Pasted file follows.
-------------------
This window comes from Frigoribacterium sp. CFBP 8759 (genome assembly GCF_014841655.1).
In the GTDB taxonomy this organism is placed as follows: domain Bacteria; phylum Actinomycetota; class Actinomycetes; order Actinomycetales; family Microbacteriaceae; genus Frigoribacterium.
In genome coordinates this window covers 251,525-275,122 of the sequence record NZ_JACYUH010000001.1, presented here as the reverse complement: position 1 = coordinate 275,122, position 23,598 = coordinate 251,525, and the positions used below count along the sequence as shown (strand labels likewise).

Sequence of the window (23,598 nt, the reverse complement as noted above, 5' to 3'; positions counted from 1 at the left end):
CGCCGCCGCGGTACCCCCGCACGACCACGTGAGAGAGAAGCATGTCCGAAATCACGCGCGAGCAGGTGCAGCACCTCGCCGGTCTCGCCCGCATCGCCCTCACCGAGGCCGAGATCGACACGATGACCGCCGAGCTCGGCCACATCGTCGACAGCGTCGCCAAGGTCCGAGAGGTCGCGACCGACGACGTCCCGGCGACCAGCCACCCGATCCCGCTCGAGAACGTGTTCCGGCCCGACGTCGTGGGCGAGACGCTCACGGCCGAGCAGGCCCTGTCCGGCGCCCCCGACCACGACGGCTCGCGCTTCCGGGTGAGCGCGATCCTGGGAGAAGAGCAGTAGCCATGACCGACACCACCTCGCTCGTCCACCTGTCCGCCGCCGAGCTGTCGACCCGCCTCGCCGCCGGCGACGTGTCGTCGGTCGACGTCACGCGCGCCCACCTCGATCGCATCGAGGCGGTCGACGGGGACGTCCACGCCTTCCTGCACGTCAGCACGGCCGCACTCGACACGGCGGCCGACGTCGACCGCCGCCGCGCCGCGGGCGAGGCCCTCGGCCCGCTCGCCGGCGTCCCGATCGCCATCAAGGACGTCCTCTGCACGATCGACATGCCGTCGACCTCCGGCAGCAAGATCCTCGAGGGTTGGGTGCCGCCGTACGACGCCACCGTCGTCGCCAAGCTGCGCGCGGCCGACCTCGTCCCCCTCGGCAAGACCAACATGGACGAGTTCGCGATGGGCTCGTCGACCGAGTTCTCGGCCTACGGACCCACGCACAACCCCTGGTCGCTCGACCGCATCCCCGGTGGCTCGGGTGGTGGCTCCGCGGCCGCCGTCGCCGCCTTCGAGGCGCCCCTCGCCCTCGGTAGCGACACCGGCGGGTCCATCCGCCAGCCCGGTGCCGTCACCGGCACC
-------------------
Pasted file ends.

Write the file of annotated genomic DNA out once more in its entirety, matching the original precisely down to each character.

This window comes from Frigoribacterium sp. CFBP 8759 (genome assembly GCF_014841655.1).
In the GTDB taxonomy this organism is placed as follows: domain Bacteria; phylum Actinomycetota; class Actinomycetes; order Actinomycetales; family Microbacteriaceae; genus Frigoribacterium.
In genome coordinates this window covers 251,525-275,122 of the sequence record NZ_JACYUH010000001.1, presented here as the reverse complement: position 1 = coordinate 275,122, position 23,598 = coordinate 251,525, and the positions used below count along the sequence as shown (strand labels likewise).

Sequence of the window (23,598 nt, the reverse complement as noted above, 5' to 3'; positions counted from 1 at the left end):
CGCCGCCGCGGTACCCCCGCACGACCACGTGAGAGAGAAGCATGTCCGAAATCACGCGCGAGCAGGTGCAGCACCTCGCCGGTCTCGCCCGCATCGCCCTCACCGAGGCCGAGATCGACACGATGACCGCCGAGCTCGGCCACATCGTCGACAGCGTCGCCAAGGTCCGAGAGGTCGCGACCGACGACGTCCCGGCGACCAGCCACCCGATCCCGCTCGAGAACGTGTTCCGGCCCGACGTCGTGGGCGAGACGCTCACGGCCGAGCAGGCCCTGTCCGGCGCCCCCGACCACGACGGCTCGCGCTTCCGGGTGAGCGCGATCCTGGGAGAAGAGCAGTAGCCATGACCGACACCACCTCGCTCGTCCACCTGTCCGCCGCCGAGCTGTCGACCCGCCTCGCCGCCGGCGACGTGTCGTCGGTCGACGTCACGCGCGCCCACCTCGATCGCATCGAGGCGGTCGACGGGGACGTCCACGCCTTCCTGCACGTCAGCACGGCCGCACTCGACACGGCGGCCGACGTCGACCGCCGCCGCGCCGCGGGCGAGGCCCTCGGCCCGCTCGCCGGCGTCCCGATCGCCATCAAGGACGTCCTCTGCACGATCGACATGCCGTCGACCTCCGGCAGCAAGATCCTCGAGGGTTGGGTGCCGCCGTACGACGCCACCGTCGTCGCCAAGCTGCGCGCGGCCGACCTCGTCCCCCTCGGCAAGACCAACATGGACGAGTTCGCGATGGGCTCGTCGACCGAGTTCTCGGCCTACGGACCCACGCACAACCCCTGGTCGCTCGACCGCATCCCCGGTGGCTCGGGTGGTGGCTCCGCGGCCGCCGTCGCCGCCTTCGAGGCGCCCCTCGCCCTCGGTAGCGACACCGGCGGGTCCATCCGCCAGCCCGGTGCCGTCACCGGCACC